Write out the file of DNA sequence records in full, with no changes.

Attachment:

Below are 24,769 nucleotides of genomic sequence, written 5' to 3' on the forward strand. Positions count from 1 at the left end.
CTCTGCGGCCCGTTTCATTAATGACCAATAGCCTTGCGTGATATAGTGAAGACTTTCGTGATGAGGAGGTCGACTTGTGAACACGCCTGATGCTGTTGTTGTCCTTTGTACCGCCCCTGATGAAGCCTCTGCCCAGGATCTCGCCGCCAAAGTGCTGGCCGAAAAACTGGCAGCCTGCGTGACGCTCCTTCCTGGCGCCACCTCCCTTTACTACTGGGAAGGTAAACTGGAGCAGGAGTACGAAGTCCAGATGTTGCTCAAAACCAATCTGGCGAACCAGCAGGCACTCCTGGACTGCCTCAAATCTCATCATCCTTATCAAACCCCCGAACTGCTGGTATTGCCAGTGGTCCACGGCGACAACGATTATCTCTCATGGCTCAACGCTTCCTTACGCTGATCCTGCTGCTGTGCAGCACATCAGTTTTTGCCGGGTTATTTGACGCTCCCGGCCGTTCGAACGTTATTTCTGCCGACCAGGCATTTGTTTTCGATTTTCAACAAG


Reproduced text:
Below are 24,769 nucleotides of genomic sequence, written 5' to 3' on the forward strand. Positions count from 1 at the left end.
CTCTGCGGCCCGTTTCATTAATGACCAATAGCCTTGCGTGATATAGTGAAGACTTTCGTGATGAGGAGGTCGACTTGTGAACACGCCTGATGCTGTTGTTGTCCTTTGTACCGCCCCTGATGAAGCCTCTGCCCAGGATCTCGCCGCCAAAGTGCTGGCCGAAAAACTGGCAGCCTGCGTGACGCTCCTTCCTGGCGCCACCTCCCTTTACTACTGGGAAGGTAAACTGGAGCAGGAGTACGAAGTCCAGATGTTGCTCAAAACCAATCTGGCGAACCAGCAGGCACTCCTGGACTGCCTCAAATCTCATCATCCTTATCAAACCCCCGAACTGCTGGTATTGCCAGTGGTCCACGGCGACAACGATTATCTCTCATGGCTCAACGCTTCCTTACGCTGATCCTGCTGCTGTGCAGCACATCAGTTTTTGCCGGGTTATTTGACGCTCCCGGCCGTTCGAACGTTATTTCTGCCGACCAGGCATTTGTTTTCGATTTTCAACAAG